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FYI............WELL WHAT DO YOU KNOW ! Chinese Spyware

David M. Adam, Jr.

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Nov. 16, 2016

Report: 700M Android Phones Contain Chinese Spyware

by John Lister on November, 16 2016 at 12:11PM EST

Some cheaply made Android phones are reportedly sending copies of text

messages to a Chinese source every 72 hours. The official explanation is

that international customers have unintentionally received handsets with a

"feature" designed for Chinese users.

A security firm named Kryptowire made the discovery. It found that hidden

software preinstalled in phones was contacting a Chinese server every three

days and passing on details including contacts lists and call logs. The

software also sent back daily updates with the full content of text messages

and location data. (Source:


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How many phones are affected is as yet unclear. One American company, BLU

Products, says it recently updated 120,000 phones to remove the code,

immediately after becoming aware of it. The Chinese company which wrote the

software, Adups, says its code is on around 700 million devices worldwide,

including phones and other Internet-connected devices including cars. The

code also made it possible to remotely search for messages containing

specific keywords.

Code Explained As Junk Text Detector

According to Adups, it was a mistake that the code ended up on US devices.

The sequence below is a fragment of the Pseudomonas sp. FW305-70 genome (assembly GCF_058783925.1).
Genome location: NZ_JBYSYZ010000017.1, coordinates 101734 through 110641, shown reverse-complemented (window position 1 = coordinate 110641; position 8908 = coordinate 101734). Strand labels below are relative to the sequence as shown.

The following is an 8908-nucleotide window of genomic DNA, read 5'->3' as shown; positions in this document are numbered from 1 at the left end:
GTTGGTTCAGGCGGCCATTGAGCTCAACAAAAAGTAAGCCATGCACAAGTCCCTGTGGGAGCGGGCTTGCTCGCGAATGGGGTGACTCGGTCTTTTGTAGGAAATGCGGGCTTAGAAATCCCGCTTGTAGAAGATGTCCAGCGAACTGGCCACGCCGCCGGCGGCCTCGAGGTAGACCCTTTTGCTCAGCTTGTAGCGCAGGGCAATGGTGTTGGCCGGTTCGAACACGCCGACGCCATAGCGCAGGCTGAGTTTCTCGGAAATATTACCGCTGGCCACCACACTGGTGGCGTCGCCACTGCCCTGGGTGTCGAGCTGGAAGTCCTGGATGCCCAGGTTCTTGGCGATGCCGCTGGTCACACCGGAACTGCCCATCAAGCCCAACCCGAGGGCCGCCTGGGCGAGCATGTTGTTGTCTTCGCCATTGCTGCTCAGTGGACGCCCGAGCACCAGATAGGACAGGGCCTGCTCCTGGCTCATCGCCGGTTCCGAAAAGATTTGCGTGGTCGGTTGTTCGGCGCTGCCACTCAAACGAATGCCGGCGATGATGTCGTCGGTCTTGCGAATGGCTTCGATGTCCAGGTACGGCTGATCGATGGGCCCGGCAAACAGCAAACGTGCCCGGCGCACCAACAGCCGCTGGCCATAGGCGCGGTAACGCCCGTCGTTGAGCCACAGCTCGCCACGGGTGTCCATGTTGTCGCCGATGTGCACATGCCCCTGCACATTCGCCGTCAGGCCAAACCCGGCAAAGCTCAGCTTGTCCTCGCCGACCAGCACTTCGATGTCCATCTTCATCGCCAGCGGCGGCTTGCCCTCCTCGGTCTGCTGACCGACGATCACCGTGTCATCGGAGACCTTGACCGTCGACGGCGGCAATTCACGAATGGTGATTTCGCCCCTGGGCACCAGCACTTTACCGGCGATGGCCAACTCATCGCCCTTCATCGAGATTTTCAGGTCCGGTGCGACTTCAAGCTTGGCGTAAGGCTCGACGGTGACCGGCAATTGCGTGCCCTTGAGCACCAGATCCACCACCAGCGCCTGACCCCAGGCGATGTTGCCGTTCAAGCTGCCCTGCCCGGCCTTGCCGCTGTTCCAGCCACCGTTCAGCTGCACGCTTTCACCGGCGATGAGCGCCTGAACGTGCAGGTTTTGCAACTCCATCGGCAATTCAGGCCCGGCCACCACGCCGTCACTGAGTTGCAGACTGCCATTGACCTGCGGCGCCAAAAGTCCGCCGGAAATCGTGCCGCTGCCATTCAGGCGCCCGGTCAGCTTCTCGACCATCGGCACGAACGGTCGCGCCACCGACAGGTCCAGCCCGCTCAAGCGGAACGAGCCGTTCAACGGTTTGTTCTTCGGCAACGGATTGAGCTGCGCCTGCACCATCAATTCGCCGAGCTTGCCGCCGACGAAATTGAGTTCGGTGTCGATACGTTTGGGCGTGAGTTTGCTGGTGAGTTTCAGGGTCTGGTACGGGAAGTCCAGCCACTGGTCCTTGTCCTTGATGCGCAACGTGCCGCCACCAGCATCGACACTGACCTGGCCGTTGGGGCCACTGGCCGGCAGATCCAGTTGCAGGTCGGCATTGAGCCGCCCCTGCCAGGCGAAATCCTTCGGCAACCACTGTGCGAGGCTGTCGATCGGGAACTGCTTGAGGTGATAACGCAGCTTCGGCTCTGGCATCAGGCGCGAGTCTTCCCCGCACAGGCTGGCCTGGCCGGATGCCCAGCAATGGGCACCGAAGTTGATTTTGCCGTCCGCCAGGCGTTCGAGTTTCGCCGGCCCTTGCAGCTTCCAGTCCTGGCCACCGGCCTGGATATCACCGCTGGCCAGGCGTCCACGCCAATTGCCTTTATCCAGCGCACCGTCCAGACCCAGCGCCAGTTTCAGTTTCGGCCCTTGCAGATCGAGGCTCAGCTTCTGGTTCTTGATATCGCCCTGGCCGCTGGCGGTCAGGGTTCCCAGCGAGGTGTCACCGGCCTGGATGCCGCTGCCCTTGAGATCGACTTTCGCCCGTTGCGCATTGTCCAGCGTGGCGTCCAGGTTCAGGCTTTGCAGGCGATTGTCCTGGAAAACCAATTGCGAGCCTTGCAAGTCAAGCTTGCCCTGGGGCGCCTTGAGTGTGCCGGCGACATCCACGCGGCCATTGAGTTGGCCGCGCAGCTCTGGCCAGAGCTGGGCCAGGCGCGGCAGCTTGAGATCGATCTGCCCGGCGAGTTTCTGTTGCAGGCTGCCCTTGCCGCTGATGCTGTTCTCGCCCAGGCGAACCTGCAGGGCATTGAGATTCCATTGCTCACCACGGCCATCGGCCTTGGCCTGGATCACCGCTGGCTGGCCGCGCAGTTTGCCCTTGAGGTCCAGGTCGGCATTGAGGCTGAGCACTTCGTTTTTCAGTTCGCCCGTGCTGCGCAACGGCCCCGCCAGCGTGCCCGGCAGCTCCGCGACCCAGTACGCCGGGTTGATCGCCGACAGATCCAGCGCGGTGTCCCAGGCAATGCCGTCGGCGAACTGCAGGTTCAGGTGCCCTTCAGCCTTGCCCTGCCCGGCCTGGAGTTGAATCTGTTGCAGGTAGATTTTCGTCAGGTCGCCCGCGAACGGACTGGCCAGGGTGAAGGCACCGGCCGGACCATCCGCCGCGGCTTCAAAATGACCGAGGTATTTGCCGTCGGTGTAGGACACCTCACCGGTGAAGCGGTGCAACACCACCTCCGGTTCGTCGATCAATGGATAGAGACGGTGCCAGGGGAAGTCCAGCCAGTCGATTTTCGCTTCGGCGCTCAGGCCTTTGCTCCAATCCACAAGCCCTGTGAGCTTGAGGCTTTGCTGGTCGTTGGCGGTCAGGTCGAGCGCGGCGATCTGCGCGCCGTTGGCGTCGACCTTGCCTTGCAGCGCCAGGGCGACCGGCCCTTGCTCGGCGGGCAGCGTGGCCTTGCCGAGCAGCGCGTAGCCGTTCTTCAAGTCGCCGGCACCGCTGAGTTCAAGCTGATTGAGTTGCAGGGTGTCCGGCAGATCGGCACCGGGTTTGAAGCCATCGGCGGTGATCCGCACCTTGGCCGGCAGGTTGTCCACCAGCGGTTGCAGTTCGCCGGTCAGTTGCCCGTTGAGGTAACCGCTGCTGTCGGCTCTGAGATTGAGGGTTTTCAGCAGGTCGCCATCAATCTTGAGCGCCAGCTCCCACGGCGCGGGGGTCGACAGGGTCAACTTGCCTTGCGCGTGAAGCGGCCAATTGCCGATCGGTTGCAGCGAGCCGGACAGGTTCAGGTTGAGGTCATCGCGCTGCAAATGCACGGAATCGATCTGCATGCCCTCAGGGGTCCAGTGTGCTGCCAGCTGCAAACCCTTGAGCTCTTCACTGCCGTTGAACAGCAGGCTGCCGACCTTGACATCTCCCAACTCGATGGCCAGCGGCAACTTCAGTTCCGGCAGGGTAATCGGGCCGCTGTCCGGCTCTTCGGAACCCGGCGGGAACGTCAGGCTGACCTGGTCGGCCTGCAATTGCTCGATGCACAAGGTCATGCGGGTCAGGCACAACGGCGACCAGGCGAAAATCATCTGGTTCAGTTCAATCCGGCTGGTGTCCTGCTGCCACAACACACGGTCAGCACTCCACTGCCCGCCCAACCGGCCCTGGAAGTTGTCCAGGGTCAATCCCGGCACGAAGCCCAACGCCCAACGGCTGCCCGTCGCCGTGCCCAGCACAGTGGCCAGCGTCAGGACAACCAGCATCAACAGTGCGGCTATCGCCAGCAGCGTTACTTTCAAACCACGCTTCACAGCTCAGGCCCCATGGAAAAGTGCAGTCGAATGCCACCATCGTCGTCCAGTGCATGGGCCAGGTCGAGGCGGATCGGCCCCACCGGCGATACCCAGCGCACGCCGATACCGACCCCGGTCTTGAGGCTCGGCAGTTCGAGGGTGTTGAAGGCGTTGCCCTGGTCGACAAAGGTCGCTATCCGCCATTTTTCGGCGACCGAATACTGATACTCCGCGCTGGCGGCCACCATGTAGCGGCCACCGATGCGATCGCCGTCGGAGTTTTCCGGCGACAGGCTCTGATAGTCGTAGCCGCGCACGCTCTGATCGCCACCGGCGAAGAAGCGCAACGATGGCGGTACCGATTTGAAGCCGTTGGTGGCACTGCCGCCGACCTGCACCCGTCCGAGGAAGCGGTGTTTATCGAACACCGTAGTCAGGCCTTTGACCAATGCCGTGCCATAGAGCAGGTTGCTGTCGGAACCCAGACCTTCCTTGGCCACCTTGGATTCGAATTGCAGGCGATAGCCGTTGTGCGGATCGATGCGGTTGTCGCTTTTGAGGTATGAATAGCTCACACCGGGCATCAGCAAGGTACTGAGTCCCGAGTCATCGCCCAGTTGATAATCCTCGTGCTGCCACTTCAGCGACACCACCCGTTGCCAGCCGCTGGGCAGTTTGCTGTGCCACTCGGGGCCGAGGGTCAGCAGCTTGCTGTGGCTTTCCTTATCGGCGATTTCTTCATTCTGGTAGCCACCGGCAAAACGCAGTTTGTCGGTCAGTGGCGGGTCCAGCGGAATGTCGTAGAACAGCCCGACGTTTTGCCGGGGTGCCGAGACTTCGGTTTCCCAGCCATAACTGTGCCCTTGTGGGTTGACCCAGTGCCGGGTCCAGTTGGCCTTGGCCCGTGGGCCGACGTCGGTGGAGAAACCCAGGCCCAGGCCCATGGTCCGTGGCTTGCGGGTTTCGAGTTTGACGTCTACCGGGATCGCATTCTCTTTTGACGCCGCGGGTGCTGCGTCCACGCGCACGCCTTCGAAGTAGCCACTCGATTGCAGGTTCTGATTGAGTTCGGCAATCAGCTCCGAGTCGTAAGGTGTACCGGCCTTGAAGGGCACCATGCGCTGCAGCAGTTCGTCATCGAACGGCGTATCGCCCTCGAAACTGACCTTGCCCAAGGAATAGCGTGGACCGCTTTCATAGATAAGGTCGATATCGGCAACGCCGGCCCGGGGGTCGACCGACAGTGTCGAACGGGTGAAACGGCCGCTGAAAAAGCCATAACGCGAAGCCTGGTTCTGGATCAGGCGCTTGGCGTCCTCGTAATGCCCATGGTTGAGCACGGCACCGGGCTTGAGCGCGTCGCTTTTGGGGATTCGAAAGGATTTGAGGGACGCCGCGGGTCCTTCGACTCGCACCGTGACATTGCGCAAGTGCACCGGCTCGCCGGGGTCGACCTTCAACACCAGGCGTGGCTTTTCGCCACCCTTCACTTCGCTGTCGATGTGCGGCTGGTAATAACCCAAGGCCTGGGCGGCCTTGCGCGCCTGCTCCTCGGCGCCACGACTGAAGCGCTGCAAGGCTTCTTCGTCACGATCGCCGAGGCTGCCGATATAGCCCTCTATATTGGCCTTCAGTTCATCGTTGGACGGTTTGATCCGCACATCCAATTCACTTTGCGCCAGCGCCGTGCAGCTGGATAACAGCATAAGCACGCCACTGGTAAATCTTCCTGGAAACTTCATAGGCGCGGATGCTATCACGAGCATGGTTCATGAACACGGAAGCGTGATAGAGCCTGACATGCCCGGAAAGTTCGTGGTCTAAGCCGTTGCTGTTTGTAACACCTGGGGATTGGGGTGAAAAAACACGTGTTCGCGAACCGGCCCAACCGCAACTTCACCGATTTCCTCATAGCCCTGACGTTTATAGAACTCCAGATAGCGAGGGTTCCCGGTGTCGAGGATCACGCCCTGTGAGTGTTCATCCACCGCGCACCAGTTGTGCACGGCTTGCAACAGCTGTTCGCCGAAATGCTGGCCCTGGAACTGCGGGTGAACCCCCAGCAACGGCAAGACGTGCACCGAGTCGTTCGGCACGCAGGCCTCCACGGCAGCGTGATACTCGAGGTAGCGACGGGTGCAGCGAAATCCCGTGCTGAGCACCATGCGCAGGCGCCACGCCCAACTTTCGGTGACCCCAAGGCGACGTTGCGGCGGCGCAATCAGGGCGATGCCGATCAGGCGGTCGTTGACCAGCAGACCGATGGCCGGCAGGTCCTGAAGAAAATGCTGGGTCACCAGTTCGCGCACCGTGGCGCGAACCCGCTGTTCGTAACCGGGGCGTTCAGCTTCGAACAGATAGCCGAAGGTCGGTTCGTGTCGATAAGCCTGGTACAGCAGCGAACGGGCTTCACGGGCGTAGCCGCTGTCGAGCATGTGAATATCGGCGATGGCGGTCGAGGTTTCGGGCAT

It says a Chinese manufacturer asked for the code as a quality control tool

to make it easier to track unwanted marketing text messages. (Source:



Other than that, Adups isn't giving much detail and won't say which specific

handsets might still be affected. That's particularly problematic seeing as

Kryptowire says the code is extremely well hidden on the phones. It says the

only way it found out about the software was following a lengthy technical

analysis, which later revealed what was truly going on.

Chinese Connection Raises Eyebrows

The code is part of the firmware, which is software that operates the phone

itself rather than individual applications. Normally manufacturers reveal

when they make changes and update to this firmware, but that doesn't appear

to have been the case here.

While this incident is being explained away as a blunder, the fact that the

data is going to China may arouse some concerns. While Adups says it has no

affiliation with the Chinese government, it would hardly be shocking to

discover officials in the country are trying to get hold of communications

data about Chinese citizens, or indeed foreign users.